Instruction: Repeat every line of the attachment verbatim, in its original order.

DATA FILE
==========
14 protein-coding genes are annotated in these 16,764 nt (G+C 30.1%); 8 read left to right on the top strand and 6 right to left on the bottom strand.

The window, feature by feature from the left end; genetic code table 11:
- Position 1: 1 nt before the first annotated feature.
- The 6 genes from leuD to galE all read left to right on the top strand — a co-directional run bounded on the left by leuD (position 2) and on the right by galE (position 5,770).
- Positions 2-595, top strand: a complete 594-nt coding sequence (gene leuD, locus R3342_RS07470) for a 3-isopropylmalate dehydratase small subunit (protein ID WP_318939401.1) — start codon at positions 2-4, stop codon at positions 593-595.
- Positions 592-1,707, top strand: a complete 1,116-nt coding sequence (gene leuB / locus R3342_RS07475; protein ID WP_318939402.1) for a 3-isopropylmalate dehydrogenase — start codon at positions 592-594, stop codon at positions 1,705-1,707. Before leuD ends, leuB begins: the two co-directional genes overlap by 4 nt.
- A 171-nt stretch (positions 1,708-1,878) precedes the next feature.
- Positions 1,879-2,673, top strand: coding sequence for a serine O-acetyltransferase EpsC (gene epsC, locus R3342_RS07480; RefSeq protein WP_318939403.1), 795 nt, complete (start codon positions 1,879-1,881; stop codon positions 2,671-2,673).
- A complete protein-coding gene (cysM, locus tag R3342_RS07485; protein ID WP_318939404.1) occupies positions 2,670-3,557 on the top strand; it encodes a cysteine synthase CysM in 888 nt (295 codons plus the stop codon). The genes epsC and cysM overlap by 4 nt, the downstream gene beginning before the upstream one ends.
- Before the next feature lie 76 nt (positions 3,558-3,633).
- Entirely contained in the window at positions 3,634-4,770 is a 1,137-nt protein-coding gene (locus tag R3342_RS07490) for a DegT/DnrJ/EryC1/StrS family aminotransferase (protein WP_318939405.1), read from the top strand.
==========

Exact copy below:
14 protein-coding genes are annotated in these 16,764 nt (G+C 30.1%); 8 read left to right on the top strand and 6 right to left on the bottom strand.

The window, feature by feature from the left end; genetic code table 11:
- Position 1: 1 nt before the first annotated feature.
- The 6 genes from leuD to galE all read left to right on the top strand — a co-directional run bounded on the left by leuD (position 2) and on the right by galE (position 5,770).
- Positions 2-595, top strand: a complete 594-nt coding sequence (gene leuD, locus R3342_RS07470) for a 3-isopropylmalate dehydratase small subunit (protein ID WP_318939401.1) — start codon at positions 2-4, stop codon at positions 593-595.
- Positions 592-1,707, top strand: a complete 1,116-nt coding sequence (gene leuB / locus R3342_RS07475; protein ID WP_318939402.1) for a 3-isopropylmalate dehydrogenase — start codon at positions 592-594, stop codon at positions 1,705-1,707. Before leuD ends, leuB begins: the two co-directional genes overlap by 4 nt.
- A 171-nt stretch (positions 1,708-1,878) precedes the next feature.
- Positions 1,879-2,673, top strand: coding sequence for a serine O-acetyltransferase EpsC (gene epsC, locus R3342_RS07480; RefSeq protein WP_318939403.1), 795 nt, complete (start codon positions 1,879-1,881; stop codon positions 2,671-2,673).
- A complete protein-coding gene (cysM, locus tag R3342_RS07485; protein ID WP_318939404.1) occupies positions 2,670-3,557 on the top strand; it encodes a cysteine synthase CysM in 888 nt (295 codons plus the stop codon). The genes epsC and cysM overlap by 4 nt, the downstream gene beginning before the upstream one ends.
- Before the next feature lie 76 nt (positions 3,558-3,633).
- Entirely contained in the window at positions 3,634-4,770 is a 1,137-nt protein-coding gene (locus tag R3342_RS07490) for a DegT/DnrJ/EryC1/StrS family aminotransferase (protein WP_318939405.1), read from the top strand.